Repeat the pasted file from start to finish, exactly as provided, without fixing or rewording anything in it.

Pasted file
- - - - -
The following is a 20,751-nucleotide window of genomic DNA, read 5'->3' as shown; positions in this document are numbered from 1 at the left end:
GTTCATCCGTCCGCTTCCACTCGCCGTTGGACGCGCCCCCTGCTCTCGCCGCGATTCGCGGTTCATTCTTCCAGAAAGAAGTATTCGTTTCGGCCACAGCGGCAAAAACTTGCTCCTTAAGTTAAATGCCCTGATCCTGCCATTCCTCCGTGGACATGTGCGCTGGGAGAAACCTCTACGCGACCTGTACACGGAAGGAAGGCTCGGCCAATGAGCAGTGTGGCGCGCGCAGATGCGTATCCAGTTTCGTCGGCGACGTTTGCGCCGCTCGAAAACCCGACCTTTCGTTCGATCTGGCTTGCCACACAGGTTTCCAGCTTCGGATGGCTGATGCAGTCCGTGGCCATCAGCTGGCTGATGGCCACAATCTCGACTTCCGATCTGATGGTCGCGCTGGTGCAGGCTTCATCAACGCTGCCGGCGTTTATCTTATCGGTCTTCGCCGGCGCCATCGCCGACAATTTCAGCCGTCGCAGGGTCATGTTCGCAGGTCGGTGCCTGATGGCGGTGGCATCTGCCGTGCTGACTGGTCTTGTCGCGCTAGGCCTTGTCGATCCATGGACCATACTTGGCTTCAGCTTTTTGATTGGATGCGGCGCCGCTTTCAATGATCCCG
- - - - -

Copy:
The following is a 20,751-nucleotide window of genomic DNA, read 5'->3' as shown; positions in this document are numbered from 1 at the left end:
GTTCATCCGTCCGCTTCCACTCGCCGTTGGACGCGCCCCCTGCTCTCGCCGCGATTCGCGGTTCATTCTTCCAGAAAGAAGTATTCGTTTCGGCCACAGCGGCAAAAACTTGCTCCTTAAGTTAAATGCCCTGATCCTGCCATTCCTCCGTGGACATGTGCGCTGGGAGAAACCTCTACGCGACCTGTACACGGAAGGAAGGCTCGGCCAATGAGCAGTGTGGCGCGCGCAGATGCGTATCCAGTTTCGTCGGCGACGTTTGCGCCGCTCGAAAACCCGACCTTTCGTTCGATCTGGCTTGCCACACAGGTTTCCAGCTTCGGATGGCTGATGCAGTCCGTGGCCATCAGCTGGCTGATGGCCACAATCTCGACTTCCGATCTGATGGTCGCGCTGGTGCAGGCTTCATCAACGCTGCCGGCGTTTATCTTATCGGTCTTCGCCGGCGCCATCGCCGACAATTTCAGCCGTCGCAGGGTCATGTTCGCAGGTCGGTGCCTGATGGCGGTGGCATCTGCCGTGCTGACTGGTCTTGTCGCGCTAGGCCTTGTCGATCCATGGACCATACTTGGCTTCAGCTTTTTGATTGGATGCGGCGCCGCTTTCAATGATCCCG